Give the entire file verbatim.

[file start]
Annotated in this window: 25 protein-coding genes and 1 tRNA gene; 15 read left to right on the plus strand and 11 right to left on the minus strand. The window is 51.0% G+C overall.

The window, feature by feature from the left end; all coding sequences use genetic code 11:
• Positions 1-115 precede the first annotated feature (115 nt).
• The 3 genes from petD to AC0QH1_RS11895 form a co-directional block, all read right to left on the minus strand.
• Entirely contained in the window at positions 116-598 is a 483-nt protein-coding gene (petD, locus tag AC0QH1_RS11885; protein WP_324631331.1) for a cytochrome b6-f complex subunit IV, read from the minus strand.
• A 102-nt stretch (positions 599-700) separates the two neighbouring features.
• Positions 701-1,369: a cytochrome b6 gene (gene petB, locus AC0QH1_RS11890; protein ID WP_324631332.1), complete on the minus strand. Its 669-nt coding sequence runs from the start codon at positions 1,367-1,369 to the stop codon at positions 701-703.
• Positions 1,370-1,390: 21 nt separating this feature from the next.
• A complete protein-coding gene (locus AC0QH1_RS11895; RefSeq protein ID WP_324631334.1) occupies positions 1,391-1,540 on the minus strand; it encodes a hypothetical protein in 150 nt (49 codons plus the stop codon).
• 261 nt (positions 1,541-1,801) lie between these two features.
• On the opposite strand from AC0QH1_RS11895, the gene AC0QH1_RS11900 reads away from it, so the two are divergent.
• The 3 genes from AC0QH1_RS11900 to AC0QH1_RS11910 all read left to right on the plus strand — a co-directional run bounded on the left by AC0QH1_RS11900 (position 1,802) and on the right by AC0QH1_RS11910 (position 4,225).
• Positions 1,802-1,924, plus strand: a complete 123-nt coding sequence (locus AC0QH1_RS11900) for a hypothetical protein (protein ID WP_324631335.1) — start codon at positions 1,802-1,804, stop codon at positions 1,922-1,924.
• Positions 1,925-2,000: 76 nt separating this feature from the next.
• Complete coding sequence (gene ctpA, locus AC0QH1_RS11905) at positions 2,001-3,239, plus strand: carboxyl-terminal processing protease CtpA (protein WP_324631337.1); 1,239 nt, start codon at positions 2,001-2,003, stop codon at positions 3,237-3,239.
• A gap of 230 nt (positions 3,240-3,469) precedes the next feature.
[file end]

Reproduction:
Annotated in this window: 25 protein-coding genes and 1 tRNA gene; 15 read left to right on the plus strand and 11 right to left on the minus strand. The window is 51.0% G+C overall.

The window, feature by feature from the left end; all coding sequences use genetic code 11:
• Positions 1-115 precede the first annotated feature (115 nt).
• The 3 genes from petD to AC0QH1_RS11895 form a co-directional block, all read right to left on the minus strand.
• Entirely contained in the window at positions 116-598 is a 483-nt protein-coding gene (petD, locus tag AC0QH1_RS11885; protein WP_324631331.1) for a cytochrome b6-f complex subunit IV, read from the minus strand.
• A 102-nt stretch (positions 599-700) separates the two neighbouring features.
• Positions 701-1,369: a cytochrome b6 gene (gene petB, locus AC0QH1_RS11890; protein ID WP_324631332.1), complete on the minus strand. Its 669-nt coding sequence runs from the start codon at positions 1,367-1,369 to the stop codon at positions 701-703.
• Positions 1,370-1,390: 21 nt separating this feature from the next.
• A complete protein-coding gene (locus AC0QH1_RS11895; RefSeq protein ID WP_324631334.1) occupies positions 1,391-1,540 on the minus strand; it encodes a hypothetical protein in 150 nt (49 codons plus the stop codon).
• 261 nt (positions 1,541-1,801) lie between these two features.
• On the opposite strand from AC0QH1_RS11895, the gene AC0QH1_RS11900 reads away from it, so the two are divergent.
• The 3 genes from AC0QH1_RS11900 to AC0QH1_RS11910 all read left to right on the plus strand — a co-directional run bounded on the left by AC0QH1_RS11900 (position 1,802) and on the right by AC0QH1_RS11910 (position 4,225).
• Positions 1,802-1,924, plus strand: a complete 123-nt coding sequence (locus AC0QH1_RS11900) for a hypothetical protein (protein ID WP_324631335.1) — start codon at positions 1,802-1,804, stop codon at positions 1,922-1,924.
• Positions 1,925-2,000: 76 nt separating this feature from the next.
• Complete coding sequence (gene ctpA, locus AC0QH1_RS11905) at positions 2,001-3,239, plus strand: carboxyl-terminal processing protease CtpA (protein WP_324631337.1); 1,239 nt, start codon at positions 2,001-2,003, stop codon at positions 3,237-3,239.
• A gap of 230 nt (positions 3,240-3,469) precedes the next feature.